Artist Jennifer Maravillas’ trash map of Brooklyn. (All photos: © Jennifer Maravillas)

When artist-cartographer Jennifer Maravillas set out to create a map of Brooklyn composed of the trash she found in the borough, she thought the piece would take her three or four months. The project ended up taking three years, and involved Maravillas relocating to Brooklyn from San Francisco in order to finish it.

Maravillas’ completed map, which is entitled 71 Square Miles (the size of Brooklyn), is a bright, colorful collage made up of paper litter, such as flyers, advertisements, and notes, that Maravillas found while walking through each block in Brooklyn. The position of each piece of litter on the map corresponds to the place where Maravillas found it.

“I chose trash as a medium because, first of all, it’s everywhere,” she says. “It says a lot about each place.”

The litter that Maravillas found was an eclectic mix, and included scribbled notes, flyers, and schoolwork.

Maravillas adds that within Brooklyn, the kind of trash she found differed by neighborhood, and was indicative of the different cultures within each. The litter in each neighborhood changed with what people were focused on–“whether it’s religion, or school, or community,” as did the languages used on it, Maravillas explains.

In order to be able to gather trash from each neighborhood in Brooklyn, Maravillas estimates she took some 200 to 300 walks, and tracked her progress at first using a pen and paper, and later with an app. She then catalogued the pieces of litter in the order that she found them. “It’s a little OCD, but it’s worked pretty well,” she says. “Now in my studio I have file boxes filled with trash.”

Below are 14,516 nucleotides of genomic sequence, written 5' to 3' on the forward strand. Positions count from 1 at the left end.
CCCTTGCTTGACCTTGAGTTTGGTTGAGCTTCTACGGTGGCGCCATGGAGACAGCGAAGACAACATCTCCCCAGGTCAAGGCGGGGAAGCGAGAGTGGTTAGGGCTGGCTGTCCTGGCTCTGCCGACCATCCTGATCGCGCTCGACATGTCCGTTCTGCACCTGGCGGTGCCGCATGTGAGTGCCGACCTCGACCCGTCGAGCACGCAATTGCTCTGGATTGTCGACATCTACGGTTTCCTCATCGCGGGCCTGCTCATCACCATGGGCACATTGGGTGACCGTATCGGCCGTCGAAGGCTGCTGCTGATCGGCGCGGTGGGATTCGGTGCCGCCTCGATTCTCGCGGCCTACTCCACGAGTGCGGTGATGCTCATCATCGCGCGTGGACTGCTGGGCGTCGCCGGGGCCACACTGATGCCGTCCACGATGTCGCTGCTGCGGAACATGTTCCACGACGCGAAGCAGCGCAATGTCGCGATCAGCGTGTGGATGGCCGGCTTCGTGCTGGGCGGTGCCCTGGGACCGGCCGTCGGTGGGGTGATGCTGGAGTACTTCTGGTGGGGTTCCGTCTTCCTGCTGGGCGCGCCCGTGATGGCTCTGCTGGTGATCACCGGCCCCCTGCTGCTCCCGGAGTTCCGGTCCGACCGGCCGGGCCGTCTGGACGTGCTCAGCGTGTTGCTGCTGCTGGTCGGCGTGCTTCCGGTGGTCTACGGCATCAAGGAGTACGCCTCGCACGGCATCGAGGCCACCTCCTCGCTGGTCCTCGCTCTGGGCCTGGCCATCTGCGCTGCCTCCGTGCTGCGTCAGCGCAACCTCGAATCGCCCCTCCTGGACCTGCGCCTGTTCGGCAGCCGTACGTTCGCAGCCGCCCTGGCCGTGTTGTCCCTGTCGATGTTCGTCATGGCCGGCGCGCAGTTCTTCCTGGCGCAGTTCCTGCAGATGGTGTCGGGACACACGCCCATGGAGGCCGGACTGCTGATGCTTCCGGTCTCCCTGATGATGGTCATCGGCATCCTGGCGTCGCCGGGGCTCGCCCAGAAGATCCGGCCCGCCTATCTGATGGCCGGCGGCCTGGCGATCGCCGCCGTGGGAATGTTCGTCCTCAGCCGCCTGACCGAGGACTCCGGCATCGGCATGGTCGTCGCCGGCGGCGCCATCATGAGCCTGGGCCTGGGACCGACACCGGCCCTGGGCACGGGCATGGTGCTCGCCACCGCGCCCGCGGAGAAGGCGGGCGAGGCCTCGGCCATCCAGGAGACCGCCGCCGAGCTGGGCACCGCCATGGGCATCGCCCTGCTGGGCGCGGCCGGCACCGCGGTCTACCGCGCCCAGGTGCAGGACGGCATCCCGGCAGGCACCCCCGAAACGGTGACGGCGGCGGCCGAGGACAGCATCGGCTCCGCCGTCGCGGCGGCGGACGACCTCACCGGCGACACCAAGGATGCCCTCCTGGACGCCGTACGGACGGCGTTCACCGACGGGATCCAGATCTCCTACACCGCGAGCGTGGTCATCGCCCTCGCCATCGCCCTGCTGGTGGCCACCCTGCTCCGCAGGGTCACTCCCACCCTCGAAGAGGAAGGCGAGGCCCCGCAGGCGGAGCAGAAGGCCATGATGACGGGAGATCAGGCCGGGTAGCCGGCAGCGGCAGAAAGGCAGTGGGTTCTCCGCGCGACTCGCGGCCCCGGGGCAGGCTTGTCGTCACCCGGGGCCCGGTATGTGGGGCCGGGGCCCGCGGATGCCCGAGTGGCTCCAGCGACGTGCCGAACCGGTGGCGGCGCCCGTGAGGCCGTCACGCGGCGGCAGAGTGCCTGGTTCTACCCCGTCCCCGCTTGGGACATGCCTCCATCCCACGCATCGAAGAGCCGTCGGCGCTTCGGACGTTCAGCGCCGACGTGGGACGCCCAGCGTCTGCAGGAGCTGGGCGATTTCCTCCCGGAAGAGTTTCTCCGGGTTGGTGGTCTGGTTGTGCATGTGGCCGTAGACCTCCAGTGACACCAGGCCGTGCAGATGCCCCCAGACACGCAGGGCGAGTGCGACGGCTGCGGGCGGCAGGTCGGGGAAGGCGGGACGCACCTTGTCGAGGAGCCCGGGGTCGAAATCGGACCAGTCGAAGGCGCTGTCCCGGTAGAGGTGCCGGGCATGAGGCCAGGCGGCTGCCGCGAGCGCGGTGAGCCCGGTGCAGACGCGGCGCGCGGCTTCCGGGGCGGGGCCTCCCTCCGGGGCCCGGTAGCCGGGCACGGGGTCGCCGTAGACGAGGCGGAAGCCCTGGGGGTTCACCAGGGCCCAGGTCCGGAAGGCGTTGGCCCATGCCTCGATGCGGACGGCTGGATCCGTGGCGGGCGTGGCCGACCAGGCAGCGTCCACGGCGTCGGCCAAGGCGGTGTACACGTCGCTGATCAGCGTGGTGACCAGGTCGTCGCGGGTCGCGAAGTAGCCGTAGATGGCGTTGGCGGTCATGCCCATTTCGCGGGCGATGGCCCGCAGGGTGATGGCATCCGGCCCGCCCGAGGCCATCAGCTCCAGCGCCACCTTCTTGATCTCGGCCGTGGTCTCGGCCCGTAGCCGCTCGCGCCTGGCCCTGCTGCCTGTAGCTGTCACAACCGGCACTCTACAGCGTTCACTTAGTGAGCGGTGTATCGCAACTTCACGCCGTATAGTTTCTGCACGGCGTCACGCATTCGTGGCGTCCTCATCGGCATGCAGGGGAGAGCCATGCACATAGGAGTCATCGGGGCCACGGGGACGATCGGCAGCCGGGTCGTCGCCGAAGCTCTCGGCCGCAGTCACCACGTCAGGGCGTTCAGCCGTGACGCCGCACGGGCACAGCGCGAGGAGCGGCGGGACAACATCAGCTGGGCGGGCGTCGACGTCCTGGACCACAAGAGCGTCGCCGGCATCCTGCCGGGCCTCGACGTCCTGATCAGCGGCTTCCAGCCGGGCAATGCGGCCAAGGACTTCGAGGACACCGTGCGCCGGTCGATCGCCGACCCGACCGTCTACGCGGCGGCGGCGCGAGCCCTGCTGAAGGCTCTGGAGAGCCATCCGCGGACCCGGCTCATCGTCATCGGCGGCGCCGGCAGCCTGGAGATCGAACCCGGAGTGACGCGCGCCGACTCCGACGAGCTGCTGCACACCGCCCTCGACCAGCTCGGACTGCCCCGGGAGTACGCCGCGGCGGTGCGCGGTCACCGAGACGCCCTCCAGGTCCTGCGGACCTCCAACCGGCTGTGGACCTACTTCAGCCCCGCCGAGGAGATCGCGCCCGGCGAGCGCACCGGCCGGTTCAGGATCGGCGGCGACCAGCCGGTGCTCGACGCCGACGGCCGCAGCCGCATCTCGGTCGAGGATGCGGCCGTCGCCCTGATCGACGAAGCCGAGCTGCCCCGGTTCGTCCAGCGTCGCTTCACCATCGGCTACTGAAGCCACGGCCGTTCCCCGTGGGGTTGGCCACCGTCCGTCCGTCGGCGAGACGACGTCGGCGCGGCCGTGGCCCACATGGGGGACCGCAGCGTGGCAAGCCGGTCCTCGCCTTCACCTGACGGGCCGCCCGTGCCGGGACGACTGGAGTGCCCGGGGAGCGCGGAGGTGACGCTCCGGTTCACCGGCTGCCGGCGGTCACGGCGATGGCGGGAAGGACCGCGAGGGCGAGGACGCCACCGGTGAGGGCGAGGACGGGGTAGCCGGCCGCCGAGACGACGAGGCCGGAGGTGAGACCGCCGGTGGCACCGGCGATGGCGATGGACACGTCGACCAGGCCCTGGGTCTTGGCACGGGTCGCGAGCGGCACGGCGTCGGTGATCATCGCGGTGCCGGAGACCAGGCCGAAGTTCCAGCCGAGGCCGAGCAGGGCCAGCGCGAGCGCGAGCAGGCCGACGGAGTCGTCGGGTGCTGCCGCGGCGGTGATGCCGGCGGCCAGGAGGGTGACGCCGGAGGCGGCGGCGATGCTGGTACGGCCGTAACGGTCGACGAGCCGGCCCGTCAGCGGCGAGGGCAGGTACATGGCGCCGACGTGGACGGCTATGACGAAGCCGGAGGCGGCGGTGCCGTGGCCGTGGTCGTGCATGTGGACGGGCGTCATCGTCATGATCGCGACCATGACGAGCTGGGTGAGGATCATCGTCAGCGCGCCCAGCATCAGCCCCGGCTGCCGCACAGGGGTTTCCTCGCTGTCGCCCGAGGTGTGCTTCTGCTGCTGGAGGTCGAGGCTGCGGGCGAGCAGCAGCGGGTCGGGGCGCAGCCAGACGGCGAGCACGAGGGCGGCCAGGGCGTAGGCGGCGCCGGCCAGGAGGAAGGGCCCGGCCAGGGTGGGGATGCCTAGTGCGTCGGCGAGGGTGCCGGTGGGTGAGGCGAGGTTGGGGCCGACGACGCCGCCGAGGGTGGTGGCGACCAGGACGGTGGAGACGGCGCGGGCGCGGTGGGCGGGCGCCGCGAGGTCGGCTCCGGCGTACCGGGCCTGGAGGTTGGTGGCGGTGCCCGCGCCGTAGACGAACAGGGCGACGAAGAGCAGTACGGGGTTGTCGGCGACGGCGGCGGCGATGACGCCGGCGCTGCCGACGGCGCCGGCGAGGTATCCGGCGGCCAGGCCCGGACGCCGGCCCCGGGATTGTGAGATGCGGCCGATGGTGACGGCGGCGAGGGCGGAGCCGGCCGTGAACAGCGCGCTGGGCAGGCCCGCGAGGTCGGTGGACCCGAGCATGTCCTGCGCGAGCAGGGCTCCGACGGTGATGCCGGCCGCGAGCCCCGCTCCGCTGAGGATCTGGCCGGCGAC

Maravillas has now begun work on her next endeavor, 232 Square Miles, a trash map of all five boroughs of New York City. She estimates that the project will see her take at least three times as many walks as she did for the Brooklyn map, in order to collect trash from each of the remaining four boroughs.

Maravillas notes that the trash she found differed by neighborhood; in some areas she found religious texts, or papers in different languages.

“I think moving forward for the next four boroughs, I’m going to take walks with residents of each area,” Maravillas says. “I’m excited to learn a lot more about each area through people who actually live there. I haven’t actually walked with anyone I don’t know yet.”

Maravillas estimates that 232 Square Miles will take her at least ten years, but she is looking forward to finding new ways to engage with her project. “It’s a way to delve into little stories, whether it’s a note, or an advertisement, or a piece of schoolwork.”

Map Monday highlights interesting and unusual cartographic pursuits from around the world and through time. Read more Map Monday posts.